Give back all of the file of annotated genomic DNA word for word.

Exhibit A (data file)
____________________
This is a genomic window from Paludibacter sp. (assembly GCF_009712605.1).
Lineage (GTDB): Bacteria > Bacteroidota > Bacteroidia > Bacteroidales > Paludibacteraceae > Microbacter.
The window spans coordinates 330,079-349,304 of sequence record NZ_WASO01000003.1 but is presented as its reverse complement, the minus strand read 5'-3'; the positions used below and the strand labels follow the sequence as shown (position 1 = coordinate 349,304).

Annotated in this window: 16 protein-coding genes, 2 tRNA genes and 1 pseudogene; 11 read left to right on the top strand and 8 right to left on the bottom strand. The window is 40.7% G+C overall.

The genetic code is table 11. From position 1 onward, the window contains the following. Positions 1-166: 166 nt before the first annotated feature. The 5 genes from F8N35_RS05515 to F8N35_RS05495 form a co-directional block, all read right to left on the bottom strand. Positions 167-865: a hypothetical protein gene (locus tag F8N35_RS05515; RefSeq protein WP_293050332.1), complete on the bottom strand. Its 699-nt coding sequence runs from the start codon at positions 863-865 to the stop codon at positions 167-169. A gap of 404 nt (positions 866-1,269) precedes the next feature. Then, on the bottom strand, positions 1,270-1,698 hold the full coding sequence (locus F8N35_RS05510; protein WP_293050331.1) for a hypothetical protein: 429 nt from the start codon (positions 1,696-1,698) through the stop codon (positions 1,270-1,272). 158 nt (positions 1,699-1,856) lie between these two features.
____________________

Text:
This is a genomic window from Paludibacter sp. (assembly GCF_009712605.1).
Lineage (GTDB): Bacteria > Bacteroidota > Bacteroidia > Bacteroidales > Paludibacteraceae > Microbacter.
The window spans coordinates 330,079-349,304 of sequence record NZ_WASO01000003.1 but is presented as its reverse complement, the minus strand read 5'-3'; the positions used below and the strand labels follow the sequence as shown (position 1 = coordinate 349,304).

Annotated in this window: 16 protein-coding genes, 2 tRNA genes and 1 pseudogene; 11 read left to right on the top strand and 8 right to left on the bottom strand. The window is 40.7% G+C overall.

The genetic code is table 11. From position 1 onward, the window contains the following. Positions 1-166: 166 nt before the first annotated feature. The 5 genes from F8N35_RS05515 to F8N35_RS05495 form a co-directional block, all read right to left on the bottom strand. Positions 167-865: a hypothetical protein gene (locus tag F8N35_RS05515; RefSeq protein WP_293050332.1), complete on the bottom strand. Its 699-nt coding sequence runs from the start codon at positions 863-865 to the stop codon at positions 167-169. A gap of 404 nt (positions 866-1,269) precedes the next feature. Then, on the bottom strand, positions 1,270-1,698 hold the full coding sequence (locus F8N35_RS05510; protein WP_293050331.1) for a hypothetical protein: 429 nt from the start codon (positions 1,696-1,698) through the stop codon (positions 1,270-1,272). 158 nt (positions 1,699-1,856) lie between these two features.